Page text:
Following the example above, let’s say the plan now has $26M in post-pay vendor recoveries after the in-house shift. The plan realized a 30% “lift” in vendor performance through the incorporation of transparency and accountability tools, translating into $7.8M in increased vendor recoveries based on the current vendor footprint. Subtracting an average vendor fee of 15% from these increased recoveries, or about $1.2M, yields the plan an additional $6.6M in recoveries.

Financial Value Area 3: Ability to Expand the Current Vendor Footprint

With the proper solutions in place, health plans can go on the offensive by adding new vendors and stacking those vendors for optimal performance. It’s not uncommon for health plans to replace the entire amount of recoveries shifted in-house from Financial Value Area 1 to additional targeted vendors who are focused in a particular segment of payment integrity.

Continuing with the example, let’s assume that $14M of additional recoveries are gained through the expansion of the vendor footprint. After netting average vendor fees of $2.1M (15%), the plan realizes an additional $11.9M in recoveries.

Financial Value Area 4: Ability to Expand Pre-Pay Avoidance Internally

Total payment integrity encompasses robust preventive capabilities to avoid messy recovery scenarios in the first place. Pre-pay recovery growth can be calculated using the following variables:

  • Pre-pay internal recoveries: How much is the plan recovering in a prospective fashion?
  • Internal recovery growth.

To factor the potential pre-pay recovery growth savings, subtract the internal cost of recovery from the internal recovery growth amount.

The same plan we have been following also recovers $40M prospectively on an annual basis. By factoring in a modest 10% internal recovery growth metric, the plan is able to realize net pre-pay recovery growth of nearly $3.8M after factoring in the internal cost of recovery.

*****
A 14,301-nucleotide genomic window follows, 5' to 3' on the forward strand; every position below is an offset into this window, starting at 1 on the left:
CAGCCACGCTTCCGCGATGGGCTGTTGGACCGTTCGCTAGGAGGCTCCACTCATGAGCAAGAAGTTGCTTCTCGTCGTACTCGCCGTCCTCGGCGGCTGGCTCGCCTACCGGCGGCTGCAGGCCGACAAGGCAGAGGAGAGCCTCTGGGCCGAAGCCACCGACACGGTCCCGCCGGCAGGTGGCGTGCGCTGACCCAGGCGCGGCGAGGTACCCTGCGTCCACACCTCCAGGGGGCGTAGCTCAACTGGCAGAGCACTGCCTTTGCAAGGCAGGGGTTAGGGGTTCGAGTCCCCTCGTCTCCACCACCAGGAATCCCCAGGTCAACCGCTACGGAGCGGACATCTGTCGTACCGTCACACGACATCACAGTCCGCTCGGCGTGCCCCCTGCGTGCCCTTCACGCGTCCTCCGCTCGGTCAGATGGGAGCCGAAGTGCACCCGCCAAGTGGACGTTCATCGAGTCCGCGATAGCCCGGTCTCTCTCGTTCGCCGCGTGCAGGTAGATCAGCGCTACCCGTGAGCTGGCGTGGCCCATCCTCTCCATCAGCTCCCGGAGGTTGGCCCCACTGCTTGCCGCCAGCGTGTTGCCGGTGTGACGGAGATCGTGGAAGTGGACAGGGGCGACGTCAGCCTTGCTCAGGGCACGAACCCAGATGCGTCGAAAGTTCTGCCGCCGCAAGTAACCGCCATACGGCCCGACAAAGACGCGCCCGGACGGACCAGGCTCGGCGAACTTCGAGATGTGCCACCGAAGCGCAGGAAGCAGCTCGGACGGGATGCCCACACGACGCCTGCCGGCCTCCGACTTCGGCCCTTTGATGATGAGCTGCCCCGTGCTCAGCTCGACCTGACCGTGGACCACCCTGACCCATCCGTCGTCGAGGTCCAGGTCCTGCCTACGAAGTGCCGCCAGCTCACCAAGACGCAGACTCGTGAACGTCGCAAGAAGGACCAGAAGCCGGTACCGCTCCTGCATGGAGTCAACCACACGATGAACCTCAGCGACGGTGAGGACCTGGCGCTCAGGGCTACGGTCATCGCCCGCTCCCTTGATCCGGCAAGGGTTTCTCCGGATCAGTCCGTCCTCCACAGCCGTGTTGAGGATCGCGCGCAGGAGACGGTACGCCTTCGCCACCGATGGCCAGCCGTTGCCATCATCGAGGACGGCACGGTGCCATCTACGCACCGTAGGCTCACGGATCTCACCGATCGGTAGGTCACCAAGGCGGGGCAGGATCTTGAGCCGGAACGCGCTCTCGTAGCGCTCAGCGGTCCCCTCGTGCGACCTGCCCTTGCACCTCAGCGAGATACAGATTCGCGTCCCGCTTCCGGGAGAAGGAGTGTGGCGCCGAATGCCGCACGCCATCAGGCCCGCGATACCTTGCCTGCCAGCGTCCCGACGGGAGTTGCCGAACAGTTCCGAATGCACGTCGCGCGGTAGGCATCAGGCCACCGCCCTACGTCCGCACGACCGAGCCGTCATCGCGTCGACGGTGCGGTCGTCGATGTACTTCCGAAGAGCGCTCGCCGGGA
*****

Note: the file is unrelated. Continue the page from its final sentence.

[$40M*10%=$4M*(100%-6%)=$3.8M]

Financial Value Area 5: Reduction of Administrative Costs

Improved administrative efficiencies through a payment integrity solution can vastly contribute to net savings by reducing administrative costs. The variables are:

  • Total payment integrity administrative costs: This figure is derived by estimating the number of internal PI staff and multiplying by the average staff member fully-loaded cost. There are also additional department administrative costs, like supplies, phones, etc. that can be included.
  • Administrative cost reduction.

Your net savings can be configured by the following calculation: PI costs x cost reduction % = Net Savings Concluding with our example above, let’s say the health plan estimates its total payment integrity administrative costs at $2M. Assuming a 10% cost reduction yields an additional $0.2M to the health plan.